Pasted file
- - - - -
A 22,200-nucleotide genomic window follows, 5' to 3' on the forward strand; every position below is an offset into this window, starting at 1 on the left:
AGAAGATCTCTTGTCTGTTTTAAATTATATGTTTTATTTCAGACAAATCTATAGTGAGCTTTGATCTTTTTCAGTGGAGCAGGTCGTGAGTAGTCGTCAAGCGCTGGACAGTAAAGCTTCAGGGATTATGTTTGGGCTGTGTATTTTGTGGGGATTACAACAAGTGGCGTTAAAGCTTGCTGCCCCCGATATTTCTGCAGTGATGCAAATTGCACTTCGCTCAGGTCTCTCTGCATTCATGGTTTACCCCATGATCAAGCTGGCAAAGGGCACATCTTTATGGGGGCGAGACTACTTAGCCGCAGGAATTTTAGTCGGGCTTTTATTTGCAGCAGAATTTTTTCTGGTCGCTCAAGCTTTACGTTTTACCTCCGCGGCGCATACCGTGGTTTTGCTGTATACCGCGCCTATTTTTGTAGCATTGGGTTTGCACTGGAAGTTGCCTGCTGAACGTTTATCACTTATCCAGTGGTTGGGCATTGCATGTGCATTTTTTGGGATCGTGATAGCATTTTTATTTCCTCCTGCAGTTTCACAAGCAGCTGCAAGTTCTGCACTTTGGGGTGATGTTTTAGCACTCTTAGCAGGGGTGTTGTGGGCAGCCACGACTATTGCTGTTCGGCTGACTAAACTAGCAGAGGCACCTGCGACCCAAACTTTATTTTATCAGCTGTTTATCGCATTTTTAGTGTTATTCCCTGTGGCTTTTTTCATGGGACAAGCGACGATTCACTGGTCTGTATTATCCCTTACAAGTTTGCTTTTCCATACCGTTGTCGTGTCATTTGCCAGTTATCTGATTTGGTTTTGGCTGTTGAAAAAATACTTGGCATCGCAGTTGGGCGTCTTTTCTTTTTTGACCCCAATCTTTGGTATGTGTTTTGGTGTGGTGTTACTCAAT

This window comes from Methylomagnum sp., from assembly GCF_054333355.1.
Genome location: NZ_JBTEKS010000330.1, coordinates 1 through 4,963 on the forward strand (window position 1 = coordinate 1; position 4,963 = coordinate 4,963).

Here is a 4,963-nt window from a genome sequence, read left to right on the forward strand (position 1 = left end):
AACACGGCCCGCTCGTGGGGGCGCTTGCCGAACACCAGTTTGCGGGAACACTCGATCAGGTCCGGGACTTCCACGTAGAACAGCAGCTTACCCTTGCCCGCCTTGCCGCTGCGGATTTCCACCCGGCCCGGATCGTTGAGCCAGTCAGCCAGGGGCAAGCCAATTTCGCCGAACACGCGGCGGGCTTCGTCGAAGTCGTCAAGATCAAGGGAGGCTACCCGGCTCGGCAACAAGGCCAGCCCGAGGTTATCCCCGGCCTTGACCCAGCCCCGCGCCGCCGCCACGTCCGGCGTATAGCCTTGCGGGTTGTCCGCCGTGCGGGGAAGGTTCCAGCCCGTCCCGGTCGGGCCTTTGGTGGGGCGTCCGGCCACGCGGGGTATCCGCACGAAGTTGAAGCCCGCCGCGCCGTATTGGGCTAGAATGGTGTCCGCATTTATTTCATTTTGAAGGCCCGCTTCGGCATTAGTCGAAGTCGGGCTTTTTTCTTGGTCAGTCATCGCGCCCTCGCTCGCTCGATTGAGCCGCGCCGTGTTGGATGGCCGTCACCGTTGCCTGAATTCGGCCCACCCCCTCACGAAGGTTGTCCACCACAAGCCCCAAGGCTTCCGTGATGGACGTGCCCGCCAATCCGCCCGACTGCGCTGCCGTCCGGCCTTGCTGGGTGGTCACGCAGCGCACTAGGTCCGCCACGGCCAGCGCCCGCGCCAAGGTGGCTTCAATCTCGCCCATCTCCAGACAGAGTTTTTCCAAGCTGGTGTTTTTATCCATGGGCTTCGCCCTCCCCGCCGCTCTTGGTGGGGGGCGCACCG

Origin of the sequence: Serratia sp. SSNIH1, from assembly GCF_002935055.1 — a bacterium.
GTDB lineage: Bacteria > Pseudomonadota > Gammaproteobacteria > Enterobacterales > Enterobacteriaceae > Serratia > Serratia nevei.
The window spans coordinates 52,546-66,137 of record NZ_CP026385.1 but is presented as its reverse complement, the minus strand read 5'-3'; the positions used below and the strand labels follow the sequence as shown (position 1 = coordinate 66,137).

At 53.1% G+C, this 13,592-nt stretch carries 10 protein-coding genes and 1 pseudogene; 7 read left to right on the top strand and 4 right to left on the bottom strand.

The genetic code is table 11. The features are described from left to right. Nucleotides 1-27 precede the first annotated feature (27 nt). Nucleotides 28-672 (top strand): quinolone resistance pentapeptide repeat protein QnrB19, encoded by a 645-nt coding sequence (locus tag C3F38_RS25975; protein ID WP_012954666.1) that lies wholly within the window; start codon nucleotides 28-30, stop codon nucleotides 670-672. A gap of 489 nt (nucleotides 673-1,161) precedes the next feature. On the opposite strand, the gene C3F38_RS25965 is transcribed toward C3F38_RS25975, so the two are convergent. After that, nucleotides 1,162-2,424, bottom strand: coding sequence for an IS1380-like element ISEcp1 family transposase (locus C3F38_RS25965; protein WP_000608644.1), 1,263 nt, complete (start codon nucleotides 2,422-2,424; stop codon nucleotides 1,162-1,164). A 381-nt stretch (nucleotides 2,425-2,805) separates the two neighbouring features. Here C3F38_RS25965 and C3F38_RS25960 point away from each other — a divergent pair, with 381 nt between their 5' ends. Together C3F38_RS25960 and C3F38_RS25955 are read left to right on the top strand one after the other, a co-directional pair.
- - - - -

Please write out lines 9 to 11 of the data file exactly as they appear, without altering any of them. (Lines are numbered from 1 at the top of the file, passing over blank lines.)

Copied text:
The window spans coordinates 52,546-66,137 of record NZ_CP026385.1 but is presented as its reverse complement, the minus strand read 5'-3'; the positions used below and the strand labels follow the sequence as shown (position 1 = coordinate 66,137).

At 53.1% G+C, this 13,592-nt stretch carries 10 protein-coding genes and 1 pseudogene; 7 read left to right on the top strand and 4 right to left on the bottom strand.

The genetic code is table 11. The features are described from left to right. Nucleotides 1-27 precede the first annotated feature (27 nt). Nucleotides 28-672 (top strand): quinolone resistance pentapeptide repeat protein QnrB19, encoded by a 645-nt coding sequence (locus tag C3F38_RS25975; protein ID WP_012954666.1) that lies wholly within the window; start codon nucleotides 28-30, stop codon nucleotides 670-672. A gap of 489 nt (nucleotides 673-1,161) precedes the next feature. On the opposite strand, the gene C3F38_RS25965 is transcribed toward C3F38_RS25975, so the two are convergent. After that, nucleotides 1,162-2,424, bottom strand: coding sequence for an IS1380-like element ISEcp1 family transposase (locus C3F38_RS25965; protein WP_000608644.1), 1,263 nt, complete (start codon nucleotides 2,422-2,424; stop codon nucleotides 1,162-1,164). A 381-nt stretch (nucleotides 2,425-2,805) separates the two neighbouring features. Here C3F38_RS25965 and C3F38_RS25960 point away from each other — a divergent pair, with 381 nt between their 5' ends. Together C3F38_RS25960 and C3F38_RS25955 are read left to right on the top strand one after the other, a co-directional pair.